Month: December 2016

Bit Review: Rogue One (2016)

Where do I begin with Rogue One? It’s not like any Star Wars film I have ever seen. It is very disjointed at the start, as they try and meddle too many stories into one and it gets a little confusing. However, I found myself invested in the characters despite there being many to follow. 

The main character, so to speak, is Jyn, Felicity Jones, a daughter of an imperial scientist whose family, are quickly broken up by the empire. Her father, Galen played by Mads Mikkelsen, sacrifices himself and surrenders so that she may live. She is adopted and mentored by Saw Gerrera, Forest Whitaker, who teaches her how to fight but leaves her when it becomes too dangerous.

Turning to a life of crime, she is soon captured and then ultimately saved by the rebellion. They give her an ultimatum whether to save herself by luring her old mentor, or go back to prison. She chooses to help the rebellion, but reluctantly. She meets Cassian Andor, Diego Luna, a rebellion fighter who is determined to stop the empire at any cost, and an ex-imperial robot K-2SO who’s charm and wit excels the film. 

The film itself is a darker film than many of the other Star Wars films. The end of the film begins where A New Hope Begins, in a dark place. What can I say without spoiling the film too much? It’s an interesting watch, a must-do for Star Wars and Sci-Fi fans? If you’re not a fan of Star Wars, then Rogue One should be on your watch film because it’s a beautifully shot film with incredibly actors. Diego Luna, Mads Mikkelsen and Donnie Yen are a few who knock it out of the park but Alan Tudyk is just the real star of the film. If you’re debating what to watch this weekend? Make it Rogue One. It may not be The Force Awakens, but it’s a good film with an excellent cast that’ll tide us over until Episode VIII comes out next year.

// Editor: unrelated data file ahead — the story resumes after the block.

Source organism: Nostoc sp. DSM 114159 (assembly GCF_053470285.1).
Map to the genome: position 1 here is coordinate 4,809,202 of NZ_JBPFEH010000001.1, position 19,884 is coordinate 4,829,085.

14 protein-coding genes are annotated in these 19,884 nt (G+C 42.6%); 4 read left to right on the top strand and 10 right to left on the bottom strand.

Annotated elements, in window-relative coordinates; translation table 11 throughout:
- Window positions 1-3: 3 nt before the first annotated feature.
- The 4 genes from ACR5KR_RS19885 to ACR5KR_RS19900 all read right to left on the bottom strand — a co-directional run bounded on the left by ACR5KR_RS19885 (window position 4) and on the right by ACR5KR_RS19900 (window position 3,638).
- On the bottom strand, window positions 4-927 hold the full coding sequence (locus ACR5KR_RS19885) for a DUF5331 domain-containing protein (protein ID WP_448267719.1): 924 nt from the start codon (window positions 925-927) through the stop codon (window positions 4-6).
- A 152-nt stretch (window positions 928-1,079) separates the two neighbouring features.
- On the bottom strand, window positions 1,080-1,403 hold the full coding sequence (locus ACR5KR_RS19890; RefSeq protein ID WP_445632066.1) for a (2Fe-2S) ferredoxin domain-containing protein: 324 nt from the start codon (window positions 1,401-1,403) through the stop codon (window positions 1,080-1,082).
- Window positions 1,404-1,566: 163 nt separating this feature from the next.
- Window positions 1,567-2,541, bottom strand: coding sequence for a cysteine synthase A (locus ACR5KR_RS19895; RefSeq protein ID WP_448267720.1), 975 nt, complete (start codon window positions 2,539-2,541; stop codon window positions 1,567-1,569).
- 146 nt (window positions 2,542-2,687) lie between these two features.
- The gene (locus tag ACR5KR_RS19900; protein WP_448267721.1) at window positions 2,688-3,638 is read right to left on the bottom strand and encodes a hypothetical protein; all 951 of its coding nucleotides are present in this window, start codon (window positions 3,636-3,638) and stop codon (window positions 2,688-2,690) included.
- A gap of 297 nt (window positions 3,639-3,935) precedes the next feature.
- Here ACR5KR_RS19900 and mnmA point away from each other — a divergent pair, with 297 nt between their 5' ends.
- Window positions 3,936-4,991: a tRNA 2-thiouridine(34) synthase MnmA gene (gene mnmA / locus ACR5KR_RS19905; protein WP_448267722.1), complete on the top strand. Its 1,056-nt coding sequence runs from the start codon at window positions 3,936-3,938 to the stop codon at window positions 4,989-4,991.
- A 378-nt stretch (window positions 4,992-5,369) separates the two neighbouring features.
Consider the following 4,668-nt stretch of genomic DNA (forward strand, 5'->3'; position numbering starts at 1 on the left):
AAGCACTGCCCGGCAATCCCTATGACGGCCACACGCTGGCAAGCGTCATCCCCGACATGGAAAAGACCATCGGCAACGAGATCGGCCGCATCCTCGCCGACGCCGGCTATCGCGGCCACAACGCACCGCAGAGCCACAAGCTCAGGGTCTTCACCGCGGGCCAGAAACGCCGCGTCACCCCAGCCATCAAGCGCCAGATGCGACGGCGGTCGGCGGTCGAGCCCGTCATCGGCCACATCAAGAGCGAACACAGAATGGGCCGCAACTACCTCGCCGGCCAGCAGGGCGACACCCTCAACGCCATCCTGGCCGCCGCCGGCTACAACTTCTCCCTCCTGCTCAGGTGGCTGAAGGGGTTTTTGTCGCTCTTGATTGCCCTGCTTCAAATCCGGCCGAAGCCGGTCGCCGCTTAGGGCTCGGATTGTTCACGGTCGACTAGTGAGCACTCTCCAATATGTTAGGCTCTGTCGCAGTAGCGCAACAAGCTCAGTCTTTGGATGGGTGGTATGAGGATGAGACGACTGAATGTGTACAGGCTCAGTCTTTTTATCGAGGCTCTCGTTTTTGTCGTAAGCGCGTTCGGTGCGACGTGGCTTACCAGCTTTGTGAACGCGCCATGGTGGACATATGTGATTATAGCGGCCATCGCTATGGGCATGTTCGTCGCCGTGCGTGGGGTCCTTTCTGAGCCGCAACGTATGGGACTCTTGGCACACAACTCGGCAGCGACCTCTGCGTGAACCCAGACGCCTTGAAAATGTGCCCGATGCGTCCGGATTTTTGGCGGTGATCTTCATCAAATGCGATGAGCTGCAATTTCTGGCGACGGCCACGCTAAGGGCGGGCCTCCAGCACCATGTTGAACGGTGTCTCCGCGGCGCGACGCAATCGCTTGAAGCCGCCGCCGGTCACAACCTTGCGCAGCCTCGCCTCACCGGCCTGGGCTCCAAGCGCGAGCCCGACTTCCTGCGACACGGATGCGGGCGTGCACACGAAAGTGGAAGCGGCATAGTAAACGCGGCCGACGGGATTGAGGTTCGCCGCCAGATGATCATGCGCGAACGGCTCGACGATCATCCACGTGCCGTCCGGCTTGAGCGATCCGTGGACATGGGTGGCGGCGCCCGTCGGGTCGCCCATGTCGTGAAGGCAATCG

Classic Bit Review: Drunken Angel (1948)

Drunken Angel, aka 酔いどれ天使 Yoidore tenshi, is a drama film directed by legendary Japanese director Akira Kurosawa. The film stars his two favourite actors Takashi Shimura and Toshiro Mifune. Drunken Angel is the first film collaboration between Mifune and Kurosawa, but most definitely not the last.

The films Kurosawa made prior to this were often not reflecting his style of filmmaking. Despite being an Occupation film, where the US occupied Japan from 1945 to 1952, it features many of Kurosawa’s traits such as using weather as a part of the story, and the master and disciple relationship between the leads. 

The film follows a doctor, Sanada played by Shimura, who is an excellent curer of Tuberculosis, but he is a drunk. His life takes a drastic turn as he treats a small time gangster, Matsunaga played by Mifune, for a gun wound but soon sees symptoms of T.B. Matsunaga is too proud of first to see the doctor again until his situation worsens. Sanada gives him an ultimatum that he should give up booze and women or die, so he almost successfully does so until his big boss returns to town. Once everyone finds out he has T.B. he is essentially downgraded and degraded by the people of the town, so in a drastic turn to confront his former boss who steals his girl as well, he ends in a knife fight which ultimately takes his life. The only people who grieves for him are his former doctor who formed a bond with him, and a girl from a local tavern who proclaimed her love for him almost tempting him to run away with her. 

The film is beautifully shot and the music is brilliant in providing a contrast to the mood of the scene. The cuts are quick but exciting. The film has almost a more America in the 1920s feel to it due to the costumes and the dancehall. The film is arguably the first Yakuza in Japanese cinema, and provides a strong inspiration for other films of this genre.

Drunken Angel, referring the drunken doctor who helps people and the good hearted Yakuza who’s drinking led to his demise. This wasn’t my first Kurosawa film but it’s definitely my favourite. whilst Stray Dog and Rashomon are two of my other favourites, Drunken Angel is my favourite as I think we finally see Kurosawa as the master that he is. Definitely a recommended watch for Japanese Cinema fans and overall movie buffs.